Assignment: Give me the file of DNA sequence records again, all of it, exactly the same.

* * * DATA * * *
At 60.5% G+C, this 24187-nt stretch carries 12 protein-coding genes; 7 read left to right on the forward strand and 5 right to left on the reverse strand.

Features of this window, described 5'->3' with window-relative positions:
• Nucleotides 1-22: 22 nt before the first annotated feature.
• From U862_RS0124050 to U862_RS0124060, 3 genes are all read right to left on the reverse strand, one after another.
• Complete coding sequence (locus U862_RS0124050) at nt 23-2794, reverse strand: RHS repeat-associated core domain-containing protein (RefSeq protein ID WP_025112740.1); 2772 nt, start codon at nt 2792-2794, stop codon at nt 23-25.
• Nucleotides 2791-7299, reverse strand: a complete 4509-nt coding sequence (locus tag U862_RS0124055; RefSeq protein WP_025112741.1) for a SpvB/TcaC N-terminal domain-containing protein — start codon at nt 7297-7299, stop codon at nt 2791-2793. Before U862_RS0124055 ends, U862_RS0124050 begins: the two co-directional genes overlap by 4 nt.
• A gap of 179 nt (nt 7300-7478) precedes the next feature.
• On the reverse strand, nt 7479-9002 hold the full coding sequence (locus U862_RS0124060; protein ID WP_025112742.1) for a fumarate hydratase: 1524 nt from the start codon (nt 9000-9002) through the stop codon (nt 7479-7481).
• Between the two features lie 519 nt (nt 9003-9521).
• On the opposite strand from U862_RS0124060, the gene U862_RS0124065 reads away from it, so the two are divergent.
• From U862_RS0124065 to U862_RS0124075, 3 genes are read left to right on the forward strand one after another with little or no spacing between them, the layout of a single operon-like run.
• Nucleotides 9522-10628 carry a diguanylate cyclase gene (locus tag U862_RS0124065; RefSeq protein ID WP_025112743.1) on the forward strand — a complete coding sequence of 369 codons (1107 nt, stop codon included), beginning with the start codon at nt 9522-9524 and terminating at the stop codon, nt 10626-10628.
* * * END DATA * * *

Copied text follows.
At 60.5% G+C, this 24187-nt stretch carries 12 protein-coding genes; 7 read left to right on the forward strand and 5 right to left on the reverse strand.

Features of this window, described 5'->3' with window-relative positions:
• Nucleotides 1-22: 22 nt before the first annotated feature.
• From U862_RS0124050 to U862_RS0124060, 3 genes are all read right to left on the reverse strand, one after another.
• Complete coding sequence (locus U862_RS0124050) at nt 23-2794, reverse strand: RHS repeat-associated core domain-containing protein (RefSeq protein ID WP_025112740.1); 2772 nt, start codon at nt 2792-2794, stop codon at nt 23-25.
• Nucleotides 2791-7299, reverse strand: a complete 4509-nt coding sequence (locus tag U862_RS0124055; RefSeq protein WP_025112741.1) for a SpvB/TcaC N-terminal domain-containing protein — start codon at nt 7297-7299, stop codon at nt 2791-2793. Before U862_RS0124055 ends, U862_RS0124050 begins: the two co-directional genes overlap by 4 nt.
• A gap of 179 nt (nt 7300-7478) precedes the next feature.
• On the reverse strand, nt 7479-9002 hold the full coding sequence (locus U862_RS0124060; protein ID WP_025112742.1) for a fumarate hydratase: 1524 nt from the start codon (nt 9000-9002) through the stop codon (nt 7479-7481).
• Between the two features lie 519 nt (nt 9003-9521).
• On the opposite strand from U862_RS0124060, the gene U862_RS0124065 reads away from it, so the two are divergent.
• From U862_RS0124065 to U862_RS0124075, 3 genes are read left to right on the forward strand one after another with little or no spacing between them, the layout of a single operon-like run.
• Nucleotides 9522-10628 carry a diguanylate cyclase gene (locus tag U862_RS0124065; RefSeq protein ID WP_025112743.1) on the forward strand — a complete coding sequence of 369 codons (1107 nt, stop codon included), beginning with the start codon at nt 9522-9524 and terminating at the stop codon, nt 10626-10628.